Abusive, Inaccurate ‘Virginity Tests’ Won’t Help, Educating Children Will

By Aruna Kashyap on 01:02 pm Sep 14, 2013

Calls for “virginity tests” for high school girls emerge regularly in Indonesia, with education officials, politicians and religious leaders proposing tests every few years. Recent news that education officials in Prabumulih district in South Sumatra and Pamekasan in East Java are considering such tests caused an uproar. In 2010 officials from Jambi in central Sumatra proposed virginity tests for school girls to general outrage, but the idea died. Leading Indonesian rights activists and even some government officials have strongly criticized such calls, as did the National Commission on Violence Against Women (Komnas Perempuan).

So why does this dangerous and abusive practice keep returning, almost like a hydra with multiple heads that regenerate after they are cut off?

Dangerously poor information about female anatomy underlies calls for so-called virginity tests. The belief that all virgins will have intact hymens that will bleed on first intercourse is unscientific and inaccurate. Poor information has bred discriminatory traditions and practices, and violence against women not only in Indonesia but in many other societies around the world for centuries.

In India, many doctors who conduct medico-legal examinations of rape survivors note down the number of fingers that passed through the vagina, and use that to draw conclusions about whether a rape survivor is “habituated to sex.” Commonly known as the “two-finger test,” such observations have been condemned not only by women’s rights groups but also by some doctors and the Indian Ministry of Health and Family Welfare. In one rape case in India, two doctors conducted two separate gynecological exams, one suggested there was evidence of sexual assault and the other concluded that the victim was “habituated to sex,” exposing the ridiculously subjective and unscientific nature of the “finger test.”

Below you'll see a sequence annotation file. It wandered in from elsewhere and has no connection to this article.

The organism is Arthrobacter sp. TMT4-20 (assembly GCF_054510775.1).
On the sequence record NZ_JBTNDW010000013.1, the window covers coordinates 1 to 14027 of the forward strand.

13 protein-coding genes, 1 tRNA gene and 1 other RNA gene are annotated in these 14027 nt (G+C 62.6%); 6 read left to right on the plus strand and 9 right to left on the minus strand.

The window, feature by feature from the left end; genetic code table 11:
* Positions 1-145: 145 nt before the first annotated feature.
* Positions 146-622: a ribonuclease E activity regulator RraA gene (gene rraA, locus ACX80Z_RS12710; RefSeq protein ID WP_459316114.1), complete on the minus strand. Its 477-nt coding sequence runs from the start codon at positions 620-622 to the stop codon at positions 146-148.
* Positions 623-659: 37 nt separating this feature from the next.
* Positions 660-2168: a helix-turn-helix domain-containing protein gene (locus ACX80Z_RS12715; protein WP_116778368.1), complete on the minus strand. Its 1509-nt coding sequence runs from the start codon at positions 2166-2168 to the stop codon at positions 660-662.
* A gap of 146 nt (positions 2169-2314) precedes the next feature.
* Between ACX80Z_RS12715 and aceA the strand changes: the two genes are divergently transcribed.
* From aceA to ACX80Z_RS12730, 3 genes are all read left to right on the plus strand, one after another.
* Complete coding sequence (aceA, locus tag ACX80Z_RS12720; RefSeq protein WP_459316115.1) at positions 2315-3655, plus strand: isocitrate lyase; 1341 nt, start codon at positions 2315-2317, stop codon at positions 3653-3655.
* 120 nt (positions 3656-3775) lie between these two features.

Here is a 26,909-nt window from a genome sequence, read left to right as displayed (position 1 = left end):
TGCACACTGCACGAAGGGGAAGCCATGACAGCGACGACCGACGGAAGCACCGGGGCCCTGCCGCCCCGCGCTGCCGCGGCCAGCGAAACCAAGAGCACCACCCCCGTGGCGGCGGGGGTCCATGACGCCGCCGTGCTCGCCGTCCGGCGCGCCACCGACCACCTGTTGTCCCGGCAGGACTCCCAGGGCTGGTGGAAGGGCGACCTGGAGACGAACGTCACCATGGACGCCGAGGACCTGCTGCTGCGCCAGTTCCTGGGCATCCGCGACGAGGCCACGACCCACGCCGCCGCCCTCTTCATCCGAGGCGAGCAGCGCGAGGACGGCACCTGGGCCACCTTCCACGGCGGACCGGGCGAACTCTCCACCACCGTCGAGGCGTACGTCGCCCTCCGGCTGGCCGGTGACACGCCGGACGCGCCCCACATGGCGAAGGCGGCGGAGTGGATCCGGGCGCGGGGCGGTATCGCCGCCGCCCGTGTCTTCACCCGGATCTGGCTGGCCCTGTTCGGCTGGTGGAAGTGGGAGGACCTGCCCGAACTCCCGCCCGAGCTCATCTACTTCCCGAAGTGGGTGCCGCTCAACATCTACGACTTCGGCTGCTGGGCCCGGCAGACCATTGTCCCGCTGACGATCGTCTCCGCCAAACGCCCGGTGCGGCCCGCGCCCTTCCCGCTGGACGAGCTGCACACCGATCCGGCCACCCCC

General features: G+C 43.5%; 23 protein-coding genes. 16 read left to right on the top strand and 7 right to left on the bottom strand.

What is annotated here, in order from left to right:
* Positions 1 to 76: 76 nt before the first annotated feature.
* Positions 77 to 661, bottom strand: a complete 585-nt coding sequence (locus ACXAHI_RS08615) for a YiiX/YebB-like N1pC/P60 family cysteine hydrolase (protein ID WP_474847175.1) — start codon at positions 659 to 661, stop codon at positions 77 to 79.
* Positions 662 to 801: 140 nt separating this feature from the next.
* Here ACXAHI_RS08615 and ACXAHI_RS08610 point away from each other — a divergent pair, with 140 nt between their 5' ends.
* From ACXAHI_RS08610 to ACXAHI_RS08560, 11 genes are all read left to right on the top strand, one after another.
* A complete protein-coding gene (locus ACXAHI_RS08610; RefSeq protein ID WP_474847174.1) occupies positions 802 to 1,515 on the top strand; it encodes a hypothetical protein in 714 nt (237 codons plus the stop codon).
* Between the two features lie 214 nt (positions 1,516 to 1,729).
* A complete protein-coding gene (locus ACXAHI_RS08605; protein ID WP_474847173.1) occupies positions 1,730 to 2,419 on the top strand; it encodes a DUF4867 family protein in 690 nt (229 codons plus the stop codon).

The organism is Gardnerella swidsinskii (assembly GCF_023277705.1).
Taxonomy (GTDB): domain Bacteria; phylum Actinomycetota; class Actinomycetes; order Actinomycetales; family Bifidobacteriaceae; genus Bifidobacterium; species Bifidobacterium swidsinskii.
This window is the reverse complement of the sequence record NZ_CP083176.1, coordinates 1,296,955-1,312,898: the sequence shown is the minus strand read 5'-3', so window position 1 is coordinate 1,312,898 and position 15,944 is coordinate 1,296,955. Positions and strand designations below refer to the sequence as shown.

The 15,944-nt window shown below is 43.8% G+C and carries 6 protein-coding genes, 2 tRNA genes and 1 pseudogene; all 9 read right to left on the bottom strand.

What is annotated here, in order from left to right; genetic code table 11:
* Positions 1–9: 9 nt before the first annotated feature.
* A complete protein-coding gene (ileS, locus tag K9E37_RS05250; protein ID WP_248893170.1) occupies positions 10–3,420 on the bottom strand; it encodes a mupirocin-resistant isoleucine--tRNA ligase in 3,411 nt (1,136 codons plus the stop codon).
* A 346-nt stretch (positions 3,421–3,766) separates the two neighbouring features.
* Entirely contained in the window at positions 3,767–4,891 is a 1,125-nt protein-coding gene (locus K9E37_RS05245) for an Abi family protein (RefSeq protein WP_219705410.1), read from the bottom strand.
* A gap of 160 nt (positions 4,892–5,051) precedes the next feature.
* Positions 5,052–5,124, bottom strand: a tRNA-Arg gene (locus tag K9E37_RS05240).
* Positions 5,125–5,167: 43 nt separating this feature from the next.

The origin of such practices remains unclear, but it dates back to at least early 18th century. Wiping out misinformation inherited through centuries is an uphill task, but the tide in India is definitely turning. In March 2013, the Indian parliament introduced reforms to evidence law that disallowed any evidence about previous sexual experience, removing any scope for unscientific and degrading arguments based on a woman’s “habituation to sex” during rape trials. In April, the Indian Supreme Court condemned the two-finger test saying it violated women’s rights to privacy and dignity. The Indian government is modifying its medico-legal protocols for treatment and examination of rape survivors to eliminate scope for such degrading observations by doctors.